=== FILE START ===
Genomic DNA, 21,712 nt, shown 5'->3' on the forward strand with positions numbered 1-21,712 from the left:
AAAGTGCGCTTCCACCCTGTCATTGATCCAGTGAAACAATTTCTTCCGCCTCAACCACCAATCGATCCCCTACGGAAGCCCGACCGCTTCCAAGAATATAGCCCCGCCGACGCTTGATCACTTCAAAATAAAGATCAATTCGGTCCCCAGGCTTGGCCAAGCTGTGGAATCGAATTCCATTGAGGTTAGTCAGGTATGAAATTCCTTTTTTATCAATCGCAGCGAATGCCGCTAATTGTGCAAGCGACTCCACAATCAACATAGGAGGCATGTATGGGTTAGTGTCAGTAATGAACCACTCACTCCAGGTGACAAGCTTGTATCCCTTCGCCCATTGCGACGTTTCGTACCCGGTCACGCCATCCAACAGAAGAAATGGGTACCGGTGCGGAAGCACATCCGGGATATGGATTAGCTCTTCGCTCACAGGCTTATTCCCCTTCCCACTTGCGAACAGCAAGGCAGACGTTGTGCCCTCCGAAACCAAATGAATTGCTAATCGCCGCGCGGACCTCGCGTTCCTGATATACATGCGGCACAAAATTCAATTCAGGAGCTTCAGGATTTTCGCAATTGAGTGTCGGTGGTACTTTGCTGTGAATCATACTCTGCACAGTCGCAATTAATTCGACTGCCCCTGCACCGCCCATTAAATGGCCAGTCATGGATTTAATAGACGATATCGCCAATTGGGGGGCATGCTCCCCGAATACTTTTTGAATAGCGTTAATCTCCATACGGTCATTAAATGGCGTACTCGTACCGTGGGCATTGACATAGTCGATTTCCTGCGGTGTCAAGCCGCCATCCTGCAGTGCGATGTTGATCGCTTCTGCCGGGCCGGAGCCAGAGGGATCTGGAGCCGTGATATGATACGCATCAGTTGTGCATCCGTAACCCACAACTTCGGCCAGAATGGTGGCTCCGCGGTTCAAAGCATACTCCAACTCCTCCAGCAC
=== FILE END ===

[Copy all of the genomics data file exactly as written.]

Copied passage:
Genomic DNA, 21,712 nt, shown 5'->3' on the forward strand with positions numbered 1-21,712 from the left:
AAAGTGCGCTTCCACCCTGTCATTGATCCAGTGAAACAATTTCTTCCGCCTCAACCACCAATCGATCCCCTACGGAAGCCCGACCGCTTCCAAGAATATAGCCCCGCCGACGCTTGATCACTTCAAAATAAAGATCAATTCGGTCCCCAGGCTTGGCCAAGCTGTGGAATCGAATTCCATTGAGGTTAGTCAGGTATGAAATTCCTTTTTTATCAATCGCAGCGAATGCCGCTAATTGTGCAAGCGACTCCACAATCAACATAGGAGGCATGTATGGGTTAGTGTCAGTAATGAACCACTCACTCCAGGTGACAAGCTTGTATCCCTTCGCCCATTGCGACGTTTCGTACCCGGTCACGCCATCCAACAGAAGAAATGGGTACCGGTGCGGAAGCACATCCGGGATATGGATTAGCTCTTCGCTCACAGGCTTATTCCCCTTCCCACTTGCGAACAGCAAGGCAGACGTTGTGCCCTCCGAAACCAAATGAATTGCTAATCGCCGCGCGGACCTCGCGTTCCTGATATACATGCGGCACAAAATTCAATTCAGGAGCTTCAGGATTTTCGCAATTGAGTGTCGGTGGTACTTTGCTGTGAATCATACTCTGCACAGTCGCAATTAATTCGACTGCCCCTGCACCGCCCATTAAATGGCCAGTCATGGATTTAATAGACGATATCGCCAATTGGGGGGCATGCTCCCCGAATACTTTTTGAATAGCGTTAATCTCCATACGGTCATTAAATGGCGTACTCGTACCGTGGGCATTGACATAGTCGATTTCCTGCGGTGTCAAGCCGCCATCCTGCAGTGCGATGTTGATCGCTTCTGCCGGGCCGGAGCCAGAGGGATCTGGAGCCGTGATATGATACGCATCAGTTGTGCATCCGTAACCCACAACTTCGGCCAGAATGGTGGCTCCGCGGTTCAAAGCATACTCCAACTCCTCCAGCAC